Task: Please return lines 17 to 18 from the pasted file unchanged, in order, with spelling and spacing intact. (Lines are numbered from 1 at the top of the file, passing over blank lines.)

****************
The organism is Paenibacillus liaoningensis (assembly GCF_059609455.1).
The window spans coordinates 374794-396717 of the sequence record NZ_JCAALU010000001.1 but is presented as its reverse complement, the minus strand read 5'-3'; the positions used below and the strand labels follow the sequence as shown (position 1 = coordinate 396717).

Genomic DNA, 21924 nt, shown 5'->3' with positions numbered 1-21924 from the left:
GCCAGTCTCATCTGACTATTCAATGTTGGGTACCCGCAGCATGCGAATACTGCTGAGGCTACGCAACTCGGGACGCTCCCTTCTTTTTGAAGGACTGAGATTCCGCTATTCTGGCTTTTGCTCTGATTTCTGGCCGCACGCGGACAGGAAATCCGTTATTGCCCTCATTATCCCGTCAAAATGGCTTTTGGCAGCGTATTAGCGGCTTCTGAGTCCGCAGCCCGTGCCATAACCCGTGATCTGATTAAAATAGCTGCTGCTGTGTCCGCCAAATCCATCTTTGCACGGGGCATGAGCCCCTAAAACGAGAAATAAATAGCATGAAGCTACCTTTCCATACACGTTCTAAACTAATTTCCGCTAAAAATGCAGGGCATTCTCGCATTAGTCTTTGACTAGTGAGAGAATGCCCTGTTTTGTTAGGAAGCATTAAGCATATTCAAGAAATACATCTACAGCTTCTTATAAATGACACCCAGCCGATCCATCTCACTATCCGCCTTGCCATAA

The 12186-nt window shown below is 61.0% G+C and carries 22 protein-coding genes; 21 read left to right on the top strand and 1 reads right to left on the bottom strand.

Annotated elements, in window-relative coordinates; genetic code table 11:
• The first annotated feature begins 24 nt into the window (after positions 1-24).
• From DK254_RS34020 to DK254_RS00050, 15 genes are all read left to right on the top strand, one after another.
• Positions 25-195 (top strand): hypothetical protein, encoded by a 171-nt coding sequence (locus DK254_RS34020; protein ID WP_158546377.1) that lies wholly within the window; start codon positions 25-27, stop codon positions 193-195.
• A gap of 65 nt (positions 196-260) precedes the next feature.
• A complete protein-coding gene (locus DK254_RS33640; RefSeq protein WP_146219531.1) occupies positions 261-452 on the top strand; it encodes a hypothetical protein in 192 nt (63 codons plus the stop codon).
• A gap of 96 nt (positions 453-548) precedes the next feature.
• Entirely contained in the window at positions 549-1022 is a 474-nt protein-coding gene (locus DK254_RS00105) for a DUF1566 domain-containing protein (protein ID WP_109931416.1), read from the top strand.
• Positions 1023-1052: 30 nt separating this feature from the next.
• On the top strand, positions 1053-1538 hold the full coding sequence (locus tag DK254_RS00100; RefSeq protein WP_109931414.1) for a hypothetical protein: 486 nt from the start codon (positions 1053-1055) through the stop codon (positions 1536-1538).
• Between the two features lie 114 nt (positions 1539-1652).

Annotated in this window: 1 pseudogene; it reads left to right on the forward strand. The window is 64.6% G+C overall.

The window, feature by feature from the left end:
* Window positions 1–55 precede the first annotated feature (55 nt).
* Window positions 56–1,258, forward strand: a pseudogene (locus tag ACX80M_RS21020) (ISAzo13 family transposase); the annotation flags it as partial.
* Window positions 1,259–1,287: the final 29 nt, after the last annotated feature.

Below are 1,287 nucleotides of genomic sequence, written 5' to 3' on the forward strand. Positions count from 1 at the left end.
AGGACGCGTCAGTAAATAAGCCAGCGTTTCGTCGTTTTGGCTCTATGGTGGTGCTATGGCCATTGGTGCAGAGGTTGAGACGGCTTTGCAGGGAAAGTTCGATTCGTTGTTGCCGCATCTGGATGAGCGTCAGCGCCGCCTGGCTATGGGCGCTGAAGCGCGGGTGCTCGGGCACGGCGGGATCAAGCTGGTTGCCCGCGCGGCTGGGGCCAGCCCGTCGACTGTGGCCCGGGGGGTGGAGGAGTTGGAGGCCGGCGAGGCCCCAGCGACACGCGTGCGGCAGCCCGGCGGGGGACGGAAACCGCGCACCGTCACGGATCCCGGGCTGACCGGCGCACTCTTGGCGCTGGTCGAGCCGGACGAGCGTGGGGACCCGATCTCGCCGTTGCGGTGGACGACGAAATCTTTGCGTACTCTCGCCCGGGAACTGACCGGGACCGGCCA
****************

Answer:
Annotated in this window: 1 pseudogene; it reads left to right on the forward strand. The window is 64.6% G+C overall.

The window, feature by feature from the left end: